When light falls on an object, it normally is pushed away. This is why, for instance, the dusty tails of comets are bent outward from the sun.

But demonstrating the idea of using light to attract an object has long been an unattainable goal of scientists – until now.

A team of researchers from the University of Central Florida and the National University of Singapore have shown that it is possible to pull microscopically small objects floating on a water surface in the opposite direction of the illuminating beam. Their study “Linear Momentum Increase and Negative Optical Forces at Dielectric Interface” was published this past weekend on the website of Nature Photonics, a peer-reviewed scientific journal.

“Because this new way to generate optically induced action is simple to implement and robust, it opens new avenues in biophotonic sensing and optical manipulation,” said Aristide Dogariu, professor of optics in the UCF College of Optics & Photonics. “For instance, these new types of forces can drive microflows without moving parts or any other additional mechanical or chemical preparations.”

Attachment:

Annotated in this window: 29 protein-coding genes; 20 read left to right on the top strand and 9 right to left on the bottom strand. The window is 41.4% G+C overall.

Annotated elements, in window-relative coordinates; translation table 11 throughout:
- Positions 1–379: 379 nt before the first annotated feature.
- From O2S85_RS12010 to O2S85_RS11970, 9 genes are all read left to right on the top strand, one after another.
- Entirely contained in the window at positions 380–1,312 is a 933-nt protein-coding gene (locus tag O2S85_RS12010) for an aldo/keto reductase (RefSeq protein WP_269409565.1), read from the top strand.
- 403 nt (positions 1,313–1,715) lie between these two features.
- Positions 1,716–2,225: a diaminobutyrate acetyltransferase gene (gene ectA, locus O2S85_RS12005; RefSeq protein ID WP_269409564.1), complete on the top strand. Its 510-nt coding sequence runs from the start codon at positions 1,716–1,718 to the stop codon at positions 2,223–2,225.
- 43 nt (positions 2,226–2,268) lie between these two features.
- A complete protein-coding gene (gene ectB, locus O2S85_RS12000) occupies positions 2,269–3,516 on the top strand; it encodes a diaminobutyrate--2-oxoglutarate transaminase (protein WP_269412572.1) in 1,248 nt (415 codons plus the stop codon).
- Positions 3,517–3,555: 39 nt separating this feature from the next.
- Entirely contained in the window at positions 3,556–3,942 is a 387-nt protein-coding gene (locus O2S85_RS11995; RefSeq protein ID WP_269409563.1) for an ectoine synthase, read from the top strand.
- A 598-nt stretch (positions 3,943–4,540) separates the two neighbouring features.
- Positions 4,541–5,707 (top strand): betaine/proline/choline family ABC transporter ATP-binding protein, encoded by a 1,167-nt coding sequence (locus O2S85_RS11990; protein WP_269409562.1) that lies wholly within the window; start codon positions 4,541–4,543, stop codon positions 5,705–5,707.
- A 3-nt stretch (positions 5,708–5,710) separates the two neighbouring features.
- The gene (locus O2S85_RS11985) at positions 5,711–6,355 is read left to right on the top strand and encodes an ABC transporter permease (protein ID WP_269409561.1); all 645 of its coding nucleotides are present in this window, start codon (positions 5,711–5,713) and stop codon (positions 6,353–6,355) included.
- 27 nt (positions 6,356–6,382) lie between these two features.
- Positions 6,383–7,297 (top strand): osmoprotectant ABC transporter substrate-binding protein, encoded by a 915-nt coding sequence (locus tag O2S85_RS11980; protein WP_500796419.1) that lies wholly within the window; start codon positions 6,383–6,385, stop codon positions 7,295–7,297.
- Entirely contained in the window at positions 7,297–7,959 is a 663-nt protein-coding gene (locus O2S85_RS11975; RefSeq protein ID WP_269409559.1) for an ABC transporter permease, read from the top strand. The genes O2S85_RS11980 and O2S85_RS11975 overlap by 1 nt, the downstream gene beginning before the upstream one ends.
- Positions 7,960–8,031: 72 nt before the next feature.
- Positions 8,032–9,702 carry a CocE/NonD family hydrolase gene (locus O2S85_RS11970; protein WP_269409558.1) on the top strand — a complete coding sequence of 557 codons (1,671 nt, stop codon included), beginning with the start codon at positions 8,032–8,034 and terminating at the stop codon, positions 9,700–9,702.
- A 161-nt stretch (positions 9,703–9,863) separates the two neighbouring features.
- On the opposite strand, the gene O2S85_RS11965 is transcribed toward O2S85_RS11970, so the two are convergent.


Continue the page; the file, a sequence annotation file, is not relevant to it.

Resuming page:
In their research, the team discovered that forces acting against the flow of light can occur because of the natural amplification of momentum when light passes from one medium into another with a higher light-refractive index.

The pulling effect occurs, for example, when light travels from air into water. The scattering of the light causes “momentum conservation” resulting in the negative force that pulls the object backwards.

“This is an experimental demonstration of a new concept to achieve so-called ‘tractor beams.’ Particles can move indefinitely without having to continuously modify the light beam,” Dogariu said.

Common to many living systems, the environment and chemically engineered products, complex interfaces are created when active molecules or particles collect at the boundaries. “The flexibility of applying spatially distributed optical forces could lead to new means for macroscopic manipulation of such structures,” Dogariu said. The concept may be developed to use in medical, chemical and other fields to move or separate small targeted items (such as bacteria or other biological entities) because of the different ways they would scatter the light.

The team also included Dr. Sergey Sukhov, a senior research scientist in UCF’s College of Optics & Photonics, Veerachart Kajorndejnukul a UCF graduate student, and two scientists from National University of Singapore, Weiqiang Ding and Cheng-Wei Qiu. 

The research was partially supported by the National Science Foundation and the Air Force Office of Scientific Research.